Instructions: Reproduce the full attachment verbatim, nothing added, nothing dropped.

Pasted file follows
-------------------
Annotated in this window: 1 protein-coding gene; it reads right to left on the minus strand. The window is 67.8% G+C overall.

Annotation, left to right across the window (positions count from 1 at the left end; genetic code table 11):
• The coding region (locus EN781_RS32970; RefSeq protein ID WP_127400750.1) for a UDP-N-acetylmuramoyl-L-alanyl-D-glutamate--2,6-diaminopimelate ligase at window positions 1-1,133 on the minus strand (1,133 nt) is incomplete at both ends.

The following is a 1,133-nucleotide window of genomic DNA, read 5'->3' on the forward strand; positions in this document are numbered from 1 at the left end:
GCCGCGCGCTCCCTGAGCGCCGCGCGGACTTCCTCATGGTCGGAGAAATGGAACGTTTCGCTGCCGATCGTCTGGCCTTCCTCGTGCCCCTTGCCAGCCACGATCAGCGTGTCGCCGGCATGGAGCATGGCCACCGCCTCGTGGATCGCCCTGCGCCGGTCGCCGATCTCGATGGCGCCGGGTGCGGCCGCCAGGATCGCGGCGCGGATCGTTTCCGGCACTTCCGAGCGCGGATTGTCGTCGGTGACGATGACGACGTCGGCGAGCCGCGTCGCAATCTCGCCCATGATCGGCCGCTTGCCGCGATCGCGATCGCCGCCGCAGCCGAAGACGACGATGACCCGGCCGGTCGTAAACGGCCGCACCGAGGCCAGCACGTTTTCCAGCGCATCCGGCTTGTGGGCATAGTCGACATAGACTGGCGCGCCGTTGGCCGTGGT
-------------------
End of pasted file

Annotated in this window: 1 protein-coding gene; it reads right to left on the minus strand. The window is 67.8% G+C overall.

Annotation, left to right across the window (positions count from 1 at the left end; genetic code table 11):
• The coding region (locus EN781_RS32970; RefSeq protein ID WP_127400750.1) for a UDP-N-acetylmuramoyl-L-alanyl-D-glutamate--2,6-diaminopimelate ligase at window positions 1-1,133 on the minus strand (1,133 nt) is incomplete at both ends.

The following is a 1,133-nucleotide window of genomic DNA, read 5'->3' on the forward strand; positions in this document are numbered from 1 at the left end:
GCCGCGCGCTCCCTGAGCGCCGCGCGGACTTCCTCATGGTCGGAGAAATGGAACGTTTCGCTGCCGATCGTCTGGCCTTCCTCGTGCCCCTTGCCAGCCACGATCAGCGTGTCGCCGGCATGGAGCATGGCCACCGCCTCGTGGATCGCCCTGCGCCGGTCGCCGATCTCGATGGCGCCGGGTGCGGCCGCCAGGATCGCGGCGCGGATCGTTTCCGGCACTTCCGAGCGCGGATTGTCGTCGGTGACGATGACGACGTCGGCGAGCCGCGTCGCAATCTCGCCCATGATCGGCCGCTTGCCGCGATCGCGATCGCCGCCGCAGCCGAAGACGACGATGACCCGGCCGGTCGTAAACGGCCGCACCGAGGCCAGCACGTTTTCCAGCGCATCCGGCTTGTGGGCATAGTCGACATAGACTGGCGCGCCGTTGGCCGTGGT